Friend Killed And Three Others Suffered Severe Injuries When Lorry Crashed Into Vehicle Near Dunstable
A student is warning of the dangers of smart motorways after he was seriously injured in a crash which killed his friend.
Mohammed Bhaimia suffered several fractures and lung and liver damage in the crash on the M1 near Dunstable. It happened when a lorry driver ploughed into the back of a broken down Kia Sedona people carrier he was a passenger. At the time of the collision the hard shoulder was being used as an active lane.
The 20-year-old’s friend, Zahir Ahmed, who was also a passenger, was killed.
Three others in the Kia also suffered serious injuries, including brain injuries.
Following the collision Mohammed, who spent three weeks in hospital, instructed expert lawyers at Irwin Mitchell to help him access the specialist rehabilitation he requires to overcome his injuries. They have commenced a civil case against the lorry driver’s insurers.
Mohammed, of Haggerston, East London, has warned of the dangers of smart motorways. It comes after the lorry driver was jailed for four years and eight months.
Irwin Mitchell is also supporting Claire Mercer, whose husband Jason, 44, along with another man, died in a collision on a stretch of the M1 near Sheffield which is a smart motorway. She wants Highways England to scrap smart motorways amid safety fears and is planning on bringing a judicial review into their use.
Darshana Patel is the specialist serious injury lawyer at Irwin Mitchell representing Mohammed.
Expert Opinion“This is truly terrible incident which not only claimed the life a bright and promising man but also significantly impacted the lives of four of his friends.
“The safety of smart motorways has been called into question on a number of occasions in recent years and the number of fatalities on such routes nationally is a major cause for concern.
“While Mohammed has made good progress he still faces many challenges in his recovery. We are continuing to support Mohammed access the rehabilitation he needs and join him in urging drivers to ensure they take care on smart motorways.” Darshana Patel - Solicitor
Mohammed and his friends had been returning from representing Middlesex University in a pool tournament in Birmingham when the crash happened on the southbound M1 near junction 11a at around 3.10pm on 1 December last year. The stretch of road is classed as a Dynamic Hard Shoulder Running motorway.
After the Kia lost power the driver managed to park safely close to the hard shoulder, which was being used as an active lane, Luton Crown was told.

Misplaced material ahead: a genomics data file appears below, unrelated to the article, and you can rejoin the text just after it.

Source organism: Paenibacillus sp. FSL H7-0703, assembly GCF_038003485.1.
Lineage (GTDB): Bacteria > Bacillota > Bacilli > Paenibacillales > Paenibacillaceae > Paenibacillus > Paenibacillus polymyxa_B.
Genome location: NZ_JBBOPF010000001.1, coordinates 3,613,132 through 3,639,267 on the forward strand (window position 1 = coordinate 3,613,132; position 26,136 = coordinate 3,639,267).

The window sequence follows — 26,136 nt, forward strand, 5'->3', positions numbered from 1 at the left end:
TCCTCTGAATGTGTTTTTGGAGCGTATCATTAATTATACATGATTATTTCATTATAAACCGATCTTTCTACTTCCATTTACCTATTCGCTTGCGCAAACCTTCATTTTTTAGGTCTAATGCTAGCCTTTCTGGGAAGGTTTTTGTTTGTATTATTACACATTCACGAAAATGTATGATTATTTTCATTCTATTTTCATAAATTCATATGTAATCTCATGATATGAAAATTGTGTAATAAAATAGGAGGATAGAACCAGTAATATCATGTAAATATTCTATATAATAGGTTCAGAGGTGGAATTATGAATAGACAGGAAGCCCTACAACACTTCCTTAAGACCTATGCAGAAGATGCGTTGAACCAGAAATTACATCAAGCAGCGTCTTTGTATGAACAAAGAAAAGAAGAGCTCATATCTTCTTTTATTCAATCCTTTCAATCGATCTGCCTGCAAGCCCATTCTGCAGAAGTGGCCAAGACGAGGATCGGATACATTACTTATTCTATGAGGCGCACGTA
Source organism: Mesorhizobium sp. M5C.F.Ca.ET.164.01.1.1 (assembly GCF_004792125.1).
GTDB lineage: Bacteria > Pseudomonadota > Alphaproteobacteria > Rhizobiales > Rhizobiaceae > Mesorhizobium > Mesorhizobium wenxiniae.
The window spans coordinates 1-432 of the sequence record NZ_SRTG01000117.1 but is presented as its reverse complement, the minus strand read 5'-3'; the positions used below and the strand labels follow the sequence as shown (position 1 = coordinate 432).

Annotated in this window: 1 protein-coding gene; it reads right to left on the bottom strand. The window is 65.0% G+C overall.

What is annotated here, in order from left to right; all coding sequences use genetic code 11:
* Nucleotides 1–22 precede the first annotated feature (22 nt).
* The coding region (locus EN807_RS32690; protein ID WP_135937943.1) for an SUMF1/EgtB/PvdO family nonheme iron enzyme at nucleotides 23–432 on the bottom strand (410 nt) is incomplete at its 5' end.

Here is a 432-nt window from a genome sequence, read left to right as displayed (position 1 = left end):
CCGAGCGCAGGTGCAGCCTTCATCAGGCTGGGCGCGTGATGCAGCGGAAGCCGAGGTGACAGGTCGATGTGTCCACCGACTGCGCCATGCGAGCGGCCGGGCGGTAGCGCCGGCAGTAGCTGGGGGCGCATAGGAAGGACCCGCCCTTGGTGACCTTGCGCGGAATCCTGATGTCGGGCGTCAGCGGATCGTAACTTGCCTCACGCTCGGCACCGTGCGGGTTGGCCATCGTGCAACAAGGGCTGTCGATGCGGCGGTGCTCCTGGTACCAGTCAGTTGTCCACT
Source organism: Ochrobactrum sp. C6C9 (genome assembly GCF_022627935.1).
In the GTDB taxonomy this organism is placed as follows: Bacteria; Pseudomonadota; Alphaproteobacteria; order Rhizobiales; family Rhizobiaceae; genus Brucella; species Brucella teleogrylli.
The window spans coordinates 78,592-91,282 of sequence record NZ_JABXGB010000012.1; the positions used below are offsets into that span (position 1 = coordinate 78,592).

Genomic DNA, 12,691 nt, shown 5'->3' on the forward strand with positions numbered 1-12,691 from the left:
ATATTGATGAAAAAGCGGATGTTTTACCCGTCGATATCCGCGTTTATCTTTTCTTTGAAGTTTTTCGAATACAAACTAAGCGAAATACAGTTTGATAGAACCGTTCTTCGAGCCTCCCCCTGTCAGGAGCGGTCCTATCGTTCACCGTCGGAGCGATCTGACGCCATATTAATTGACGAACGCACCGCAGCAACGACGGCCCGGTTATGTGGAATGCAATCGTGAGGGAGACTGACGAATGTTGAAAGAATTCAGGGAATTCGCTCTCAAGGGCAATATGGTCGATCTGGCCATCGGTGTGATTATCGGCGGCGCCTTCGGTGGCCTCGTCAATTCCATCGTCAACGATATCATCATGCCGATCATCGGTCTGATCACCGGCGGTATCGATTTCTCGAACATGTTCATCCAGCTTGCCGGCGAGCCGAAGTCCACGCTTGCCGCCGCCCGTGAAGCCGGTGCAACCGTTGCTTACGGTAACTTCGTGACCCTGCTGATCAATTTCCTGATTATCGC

Moments later the vehicle re-joined the main motorway but the vehicle again lost power. It was stationary on what would have been the hard shoulder on a traditional motorway when the collision happened.
The court was told that crash investigators found the lorry driver was driving at 56 mph and had not applied the brakes until he hit the car, despite having eight to 10 seconds to do so. Other motorists had managed to drive round the stricken Kia, the court heard.
Mohammed, an accountancy student, suffered a broken right femur and two left arm fractures, one from the shoulder to elbow and the other running from his wrist to his elbow. He also suffered a broken collarbone, fractured rib as well as a bruised lung and liver.
He underwent several operations and had to catch up on his studies. Mohammed has also been forced to give up a part-time job he had at an accountancy firm.
He said: “The accident and waking up in hospital is all a blur. I don’t remember much of what happened in the first few days after the crash because I was sedated.
“The last few months and coming to terms with the physical and psychological impact of what happened has been incredibly difficult.
“I was studying hard and had an ideal job at an accountancy firm where I was gaining experience. However, because of what happened I had to give up my job and was way behind in my studies. I was determined to pass my year as I didn’t want to have to defer and lose a year. Somehow, I managed to catch up and pass which I’m really proud of.
“I just hope that by speaking out people realise how dangerous smart motorways can be. I don’t think a lot of people understand how they operate so it’s vital drivers take care at all times.
“I wouldn’t others to go through what me and my friends have.”
The lorry driver, Wojciech Bukowski, 65, from Poland, had previously admitted causing death by dangerous driving and four counts of causing serious injury.
Find out more about Irwin Mitchell's expertise in supporting people following road accidents at our serious injury section. Alternatively to speak to an expert contact us or call 0370 1500 100.